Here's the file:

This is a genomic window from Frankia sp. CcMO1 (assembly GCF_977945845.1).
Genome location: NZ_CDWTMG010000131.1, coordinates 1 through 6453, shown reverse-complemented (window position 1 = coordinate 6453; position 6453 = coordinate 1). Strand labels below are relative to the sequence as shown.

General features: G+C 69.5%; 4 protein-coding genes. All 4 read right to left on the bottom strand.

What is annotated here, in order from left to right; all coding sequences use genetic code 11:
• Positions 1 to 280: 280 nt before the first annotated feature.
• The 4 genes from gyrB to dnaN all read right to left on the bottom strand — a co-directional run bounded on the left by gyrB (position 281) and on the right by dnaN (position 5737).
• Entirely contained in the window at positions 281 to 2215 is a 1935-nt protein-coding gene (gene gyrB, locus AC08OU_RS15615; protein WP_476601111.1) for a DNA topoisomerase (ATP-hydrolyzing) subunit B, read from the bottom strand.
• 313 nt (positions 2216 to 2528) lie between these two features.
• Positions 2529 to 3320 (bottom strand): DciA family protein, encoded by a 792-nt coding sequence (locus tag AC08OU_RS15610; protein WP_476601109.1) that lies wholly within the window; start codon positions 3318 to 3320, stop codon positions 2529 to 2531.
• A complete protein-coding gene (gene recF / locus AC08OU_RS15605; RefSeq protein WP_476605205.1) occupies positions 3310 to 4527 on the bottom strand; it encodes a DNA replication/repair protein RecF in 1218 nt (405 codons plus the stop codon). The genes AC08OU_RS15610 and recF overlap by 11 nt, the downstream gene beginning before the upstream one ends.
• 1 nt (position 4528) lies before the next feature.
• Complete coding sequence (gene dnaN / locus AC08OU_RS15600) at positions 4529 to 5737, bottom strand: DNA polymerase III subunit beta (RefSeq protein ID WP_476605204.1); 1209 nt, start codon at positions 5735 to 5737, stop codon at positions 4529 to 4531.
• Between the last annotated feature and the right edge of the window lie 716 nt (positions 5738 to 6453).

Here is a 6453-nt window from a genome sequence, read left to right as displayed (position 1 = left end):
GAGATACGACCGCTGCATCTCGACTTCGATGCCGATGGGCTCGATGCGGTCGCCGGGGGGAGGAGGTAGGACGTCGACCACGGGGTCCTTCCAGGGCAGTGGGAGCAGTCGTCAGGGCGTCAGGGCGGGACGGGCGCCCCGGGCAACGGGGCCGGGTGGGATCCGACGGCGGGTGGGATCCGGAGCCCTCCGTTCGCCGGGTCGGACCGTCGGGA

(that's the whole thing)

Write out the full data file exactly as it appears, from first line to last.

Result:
This is a genomic window from Frankia sp. CcMO1 (assembly GCF_977945845.1).
Genome location: NZ_CDWTMG010000131.1, coordinates 1 through 6453, shown reverse-complemented (window position 1 = coordinate 6453; position 6453 = coordinate 1). Strand labels below are relative to the sequence as shown.

General features: G+C 69.5%; 4 protein-coding genes. All 4 read right to left on the bottom strand.

What is annotated here, in order from left to right; all coding sequences use genetic code 11:
• Positions 1 to 280: 280 nt before the first annotated feature.
• The 4 genes from gyrB to dnaN all read right to left on the bottom strand — a co-directional run bounded on the left by gyrB (position 281) and on the right by dnaN (position 5737).
• Entirely contained in the window at positions 281 to 2215 is a 1935-nt protein-coding gene (gene gyrB, locus AC08OU_RS15615; protein WP_476601111.1) for a DNA topoisomerase (ATP-hydrolyzing) subunit B, read from the bottom strand.
• 313 nt (positions 2216 to 2528) lie between these two features.
• Positions 2529 to 3320 (bottom strand): DciA family protein, encoded by a 792-nt coding sequence (locus tag AC08OU_RS15610; protein WP_476601109.1) that lies wholly within the window; start codon positions 3318 to 3320, stop codon positions 2529 to 2531.
• A complete protein-coding gene (gene recF / locus AC08OU_RS15605; RefSeq protein WP_476605205.1) occupies positions 3310 to 4527 on the bottom strand; it encodes a DNA replication/repair protein RecF in 1218 nt (405 codons plus the stop codon). The genes AC08OU_RS15610 and recF overlap by 11 nt, the downstream gene beginning before the upstream one ends.
• 1 nt (position 4528) lies before the next feature.
• Complete coding sequence (gene dnaN / locus AC08OU_RS15600) at positions 4529 to 5737, bottom strand: DNA polymerase III subunit beta (RefSeq protein ID WP_476605204.1); 1209 nt, start codon at positions 5735 to 5737, stop codon at positions 4529 to 4531.
• Between the last annotated feature and the right edge of the window lie 716 nt (positions 5738 to 6453).

Here is a 6453-nt window from a genome sequence, read left to right as displayed (position 1 = left end):
GAGATACGACCGCTGCATCTCGACTTCGATGCCGATGGGCTCGATGCGGTCGCCGGGGGGAGGAGGTAGGACGTCGACCACGGGGTCCTTCCAGGGCAGTGGGAGCAGTCGTCAGGGCGTCAGGGCGGGACGGGCGCCCCGGGCAACGGGGCCGGGTGGGATCCGACGGCGGGTGGGATCCGGAGCCCTCCGTTCGCCGGGTCGGACCGTCGGGA